Steamboat Springs The field for November’s Steamboat Springs City Council election is complete.
City Clerk Julie Franklin accepted candidate petitions until 5:30 p.m. Monday, but there were no last-minute surprises. Even so, three of the four races this year are contested, and one of them features three candidates.
The City Council comprises seven seats: a two-year, at-large seat and two four-year seats in three districts. One seat in each of the districts is up for election this fall, as is the lone at-large seat.
Terms expire in 2013 for City Council President Cari Hermacinski and council members Kenny Reisman and Walter Magill.
The eight candidates for the four seats all had entered the fray by last week.
Steamboat Springs Planning Commission member and Community Alliance of the Yampa Valley Board of Directors member Rich Levy is challenging incumbent Scott Myller. Myller, an architect, is seeking his second term for the District 1 seat, which includes western Steamboat and Old Town.
“I’d like to see the council be supportive of the community vision as it’s been expressed in vision 2030, vision 2020 and as it’s been expressed in the Steamboat Springs Area Community Plan,” Levy said.
“I got into government not to protect or preserve some historical idea of perfection,” Myller said. “Rather, I ran as a moderate to see our community grow and change in positive ways.”
Colorado Group Realty CEO Bart Kounovsky, who was appointed in September to fill the at-large seat vacated by Jim Engelken, is running for a full-term District 2 seat, which includes the area between downtown and the mountain. District 2 council member Meg Bentley won’t seek re-election. No other candidates declared for the seat.
“I think with my financial background, I do bring a skill set that can help the city in these difficult financial times,” Kounovsky said recently.
Council member Jon Quinn, who represents District 3, also isn’t seeking re-election for the seat that includes southern Steamboat. Instead, Yampatika Executive Director Sonja Macys and Prudential Steamboat Realty broker associate Dave Moloney will square off for the District 3 seat.
“What I’d like to see is more community participation, more community process in government,” Macys said. “My career has been about engaging people in the dialogue in their communities about the environment. Engaging people is really important to me.”
“I’ve been a resident of the Yampa Valley for the last 23 years. I really have a desire to serve this community,” Moloney said. “In these challenging times, I think we need to promote, protect and enhance the assets so we can offer world-class recreational opportunities for visitors and economic vitality for our residents.”
The only three-way race is for the two-year at-large seat. Design-build contractor John Fielding, B&K Distributing co-owner Kevin Kaminski and D&C Medical Marijuana & Therapeutic Massage co-owner Daryl Levin all are vying for the seat.
“I would want to find a way to help guide the city policy through a review … to lessen the negative impact that our present regulations have on individuals and businesses,” Fielding said recently. “Having recently completed a small cap startup, I’m keenly aware of the obstacles that have been inadvertently created by city administration probably to control rampant development in the past.”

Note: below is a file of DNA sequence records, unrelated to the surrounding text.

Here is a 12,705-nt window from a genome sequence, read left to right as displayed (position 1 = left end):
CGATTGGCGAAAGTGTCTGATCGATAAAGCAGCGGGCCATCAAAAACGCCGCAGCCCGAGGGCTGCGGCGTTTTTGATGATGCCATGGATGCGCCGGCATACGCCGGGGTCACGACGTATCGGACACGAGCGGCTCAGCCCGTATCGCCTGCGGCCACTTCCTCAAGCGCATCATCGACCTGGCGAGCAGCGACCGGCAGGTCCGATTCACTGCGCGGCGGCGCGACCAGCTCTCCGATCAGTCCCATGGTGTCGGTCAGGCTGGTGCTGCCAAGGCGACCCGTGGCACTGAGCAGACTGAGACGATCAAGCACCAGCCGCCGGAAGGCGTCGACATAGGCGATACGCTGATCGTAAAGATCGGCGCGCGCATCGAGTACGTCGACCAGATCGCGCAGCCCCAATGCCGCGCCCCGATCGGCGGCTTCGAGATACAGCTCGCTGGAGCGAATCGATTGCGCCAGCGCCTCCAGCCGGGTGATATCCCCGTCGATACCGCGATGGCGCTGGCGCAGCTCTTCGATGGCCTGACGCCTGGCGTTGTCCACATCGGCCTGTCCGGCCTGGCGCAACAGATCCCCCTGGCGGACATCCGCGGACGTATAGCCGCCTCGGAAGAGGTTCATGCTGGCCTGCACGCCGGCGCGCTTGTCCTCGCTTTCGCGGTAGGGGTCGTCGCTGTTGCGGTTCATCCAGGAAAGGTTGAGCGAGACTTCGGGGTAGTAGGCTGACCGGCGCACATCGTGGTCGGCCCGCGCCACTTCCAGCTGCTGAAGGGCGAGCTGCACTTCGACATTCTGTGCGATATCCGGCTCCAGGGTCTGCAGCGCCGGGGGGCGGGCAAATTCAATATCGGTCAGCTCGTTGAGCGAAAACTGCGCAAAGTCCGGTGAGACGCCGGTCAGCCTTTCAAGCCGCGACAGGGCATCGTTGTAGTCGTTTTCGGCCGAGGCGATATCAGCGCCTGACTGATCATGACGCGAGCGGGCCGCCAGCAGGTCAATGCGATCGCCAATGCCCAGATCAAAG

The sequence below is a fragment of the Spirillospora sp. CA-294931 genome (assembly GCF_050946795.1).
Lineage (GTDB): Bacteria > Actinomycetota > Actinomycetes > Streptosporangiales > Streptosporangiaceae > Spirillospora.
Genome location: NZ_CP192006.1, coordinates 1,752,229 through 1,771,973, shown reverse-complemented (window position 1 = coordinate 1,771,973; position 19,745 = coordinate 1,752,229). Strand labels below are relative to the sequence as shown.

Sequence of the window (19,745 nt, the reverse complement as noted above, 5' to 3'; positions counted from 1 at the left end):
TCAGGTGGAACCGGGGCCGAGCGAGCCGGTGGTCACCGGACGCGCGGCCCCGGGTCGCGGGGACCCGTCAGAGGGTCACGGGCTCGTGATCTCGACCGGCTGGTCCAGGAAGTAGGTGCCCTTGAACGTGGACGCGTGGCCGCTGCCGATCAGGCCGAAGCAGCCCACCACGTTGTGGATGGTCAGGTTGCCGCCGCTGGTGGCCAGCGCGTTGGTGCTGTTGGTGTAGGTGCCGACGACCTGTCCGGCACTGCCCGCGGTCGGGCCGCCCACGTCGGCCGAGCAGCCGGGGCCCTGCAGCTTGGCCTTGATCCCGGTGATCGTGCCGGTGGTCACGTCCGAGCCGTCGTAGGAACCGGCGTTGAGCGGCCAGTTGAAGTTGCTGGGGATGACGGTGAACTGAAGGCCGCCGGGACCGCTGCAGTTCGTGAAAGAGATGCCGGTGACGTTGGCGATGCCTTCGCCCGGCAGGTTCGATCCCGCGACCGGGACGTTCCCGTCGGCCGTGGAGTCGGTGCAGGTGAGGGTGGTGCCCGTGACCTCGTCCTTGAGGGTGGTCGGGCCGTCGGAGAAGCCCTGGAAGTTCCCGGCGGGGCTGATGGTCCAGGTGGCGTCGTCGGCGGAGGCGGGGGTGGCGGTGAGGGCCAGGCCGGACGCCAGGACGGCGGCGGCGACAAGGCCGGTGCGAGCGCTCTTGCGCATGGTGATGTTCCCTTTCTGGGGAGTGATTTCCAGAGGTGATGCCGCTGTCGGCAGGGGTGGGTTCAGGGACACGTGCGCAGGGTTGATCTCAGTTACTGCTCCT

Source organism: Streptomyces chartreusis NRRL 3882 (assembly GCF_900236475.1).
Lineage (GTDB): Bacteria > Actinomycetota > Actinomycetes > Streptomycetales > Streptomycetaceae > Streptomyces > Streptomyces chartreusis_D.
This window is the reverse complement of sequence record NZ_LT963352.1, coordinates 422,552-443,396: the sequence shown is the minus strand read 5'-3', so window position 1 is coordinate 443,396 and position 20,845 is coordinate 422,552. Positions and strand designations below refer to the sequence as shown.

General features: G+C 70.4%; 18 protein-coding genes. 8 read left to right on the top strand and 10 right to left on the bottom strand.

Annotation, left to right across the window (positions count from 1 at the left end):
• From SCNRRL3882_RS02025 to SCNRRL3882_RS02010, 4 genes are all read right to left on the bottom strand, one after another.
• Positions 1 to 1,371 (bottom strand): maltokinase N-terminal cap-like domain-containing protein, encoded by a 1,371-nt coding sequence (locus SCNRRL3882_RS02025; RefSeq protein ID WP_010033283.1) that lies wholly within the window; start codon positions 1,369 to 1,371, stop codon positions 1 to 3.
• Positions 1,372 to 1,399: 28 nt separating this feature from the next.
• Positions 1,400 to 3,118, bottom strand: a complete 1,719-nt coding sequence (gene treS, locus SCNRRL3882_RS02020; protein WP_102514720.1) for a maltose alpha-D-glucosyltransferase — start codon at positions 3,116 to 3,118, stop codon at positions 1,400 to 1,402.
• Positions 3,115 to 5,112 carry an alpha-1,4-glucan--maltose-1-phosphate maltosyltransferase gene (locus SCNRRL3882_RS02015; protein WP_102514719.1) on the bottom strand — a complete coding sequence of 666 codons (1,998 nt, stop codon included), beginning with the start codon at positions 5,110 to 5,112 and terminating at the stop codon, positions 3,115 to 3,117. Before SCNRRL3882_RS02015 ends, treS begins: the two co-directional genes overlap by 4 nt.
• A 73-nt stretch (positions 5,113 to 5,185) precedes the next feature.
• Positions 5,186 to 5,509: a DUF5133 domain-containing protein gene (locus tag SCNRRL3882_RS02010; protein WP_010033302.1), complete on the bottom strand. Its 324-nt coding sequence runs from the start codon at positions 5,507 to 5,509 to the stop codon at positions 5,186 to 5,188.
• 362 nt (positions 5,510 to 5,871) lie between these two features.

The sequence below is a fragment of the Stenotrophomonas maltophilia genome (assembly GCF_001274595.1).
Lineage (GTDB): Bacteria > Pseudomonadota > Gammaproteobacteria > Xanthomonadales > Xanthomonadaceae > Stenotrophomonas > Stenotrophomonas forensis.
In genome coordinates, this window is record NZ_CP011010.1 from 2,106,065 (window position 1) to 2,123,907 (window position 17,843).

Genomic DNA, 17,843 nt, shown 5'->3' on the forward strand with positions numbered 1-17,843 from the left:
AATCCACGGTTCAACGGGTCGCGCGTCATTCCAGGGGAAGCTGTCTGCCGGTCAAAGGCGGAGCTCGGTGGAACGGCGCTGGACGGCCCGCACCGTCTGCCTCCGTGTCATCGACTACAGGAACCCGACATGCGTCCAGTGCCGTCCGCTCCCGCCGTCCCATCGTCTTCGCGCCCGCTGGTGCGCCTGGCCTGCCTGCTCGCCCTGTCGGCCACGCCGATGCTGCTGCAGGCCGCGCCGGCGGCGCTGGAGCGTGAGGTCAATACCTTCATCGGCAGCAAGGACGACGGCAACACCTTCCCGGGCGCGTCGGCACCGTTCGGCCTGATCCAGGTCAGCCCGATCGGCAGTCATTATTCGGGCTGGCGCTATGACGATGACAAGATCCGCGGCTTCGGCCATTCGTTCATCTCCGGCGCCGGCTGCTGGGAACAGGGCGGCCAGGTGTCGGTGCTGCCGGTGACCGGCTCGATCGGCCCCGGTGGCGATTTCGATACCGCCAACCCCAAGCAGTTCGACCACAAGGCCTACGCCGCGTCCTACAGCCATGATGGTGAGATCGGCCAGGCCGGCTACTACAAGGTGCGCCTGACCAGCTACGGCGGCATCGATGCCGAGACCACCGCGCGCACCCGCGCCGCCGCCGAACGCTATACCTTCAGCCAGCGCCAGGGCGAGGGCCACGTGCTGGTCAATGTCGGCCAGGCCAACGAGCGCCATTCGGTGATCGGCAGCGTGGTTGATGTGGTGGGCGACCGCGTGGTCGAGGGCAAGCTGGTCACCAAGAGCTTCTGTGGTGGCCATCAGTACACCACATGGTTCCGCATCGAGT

“I just want to continue to do my part for Steamboat Springs, which is always going to be my hometown,” Kaminski said.
“I have some ideas that I would like to talk to the voters about, and I will later in campaigning, but right now it’s all about the people,” Levin said. “I’d like to see a vast turnout of people in the valley who want change. If you want the same people in there, don’t vote for me.”
Franklin said she would determine the ballot order at 3 p.m. Sept. 1 by drawing each of the candidates’ names out of a hat. She will verify the ballot content Sept. 2 to send to Routt County Clerk and Recorder Kay Weinland.
Weinland said ballots would be mailed to country residents starting Oct. 11. She said ballots for military members are mailed earlier and would go out Sept. 16. She said sample ballots would be available by Sept. 15.
Voters can turn in pro and con statements for tax issues to the appropriate political subdivision’s designated election official by Sept. 16, Weinland said.
Weinland said registered voters have until Oct. 3 to become active and can do so by going to www.govotecolorado.com. Voters are inactive if they didn’t cast a ballot in the 2010 general election or if they have moved since then and haven’t updated their addresses.
Ballot question language
■ Referendum 2B
Shall the city of Steamboat Springs sales and use taxes be increased $1,300,000 annually in the first full calendar year, and by whatever additional amounts are raised annually thereafter by increasing the sales tax rate by 0.25% from 4.5% to 4.75%, to be levied on and after January 1, 2012, and to expire on December 31, 2016, and shall revenues generated from that increased tax rate be dedicated for use by the local marketing district to support guarantees to commercial air carriers to provide non-stop service to the Yampa Valley Regional Airport in Hayden, and shall the proceeds of such tax and investment income thereon constitute voter approved revenue changes pursuant to Article X, Section 20 of the Colorado Constitution?
■ Referendum 2C
Shall the City of Steamboat Springs, Colorado, ban, effective January 1, 2012, the cultivation, manufacture and sale of medical marijuana, including the operations of medical marijuana centers, optional premise cultivation operations, and the manufacture of medical marijuana-infused products, unless such person does so as a patient or primary caregiver as authorized by Art. XVIII, Sec. 14 of the Colorado Constitution and pursuant to regulations enacted by the City; further authorizing the City to codify this ban in the Municipal Code?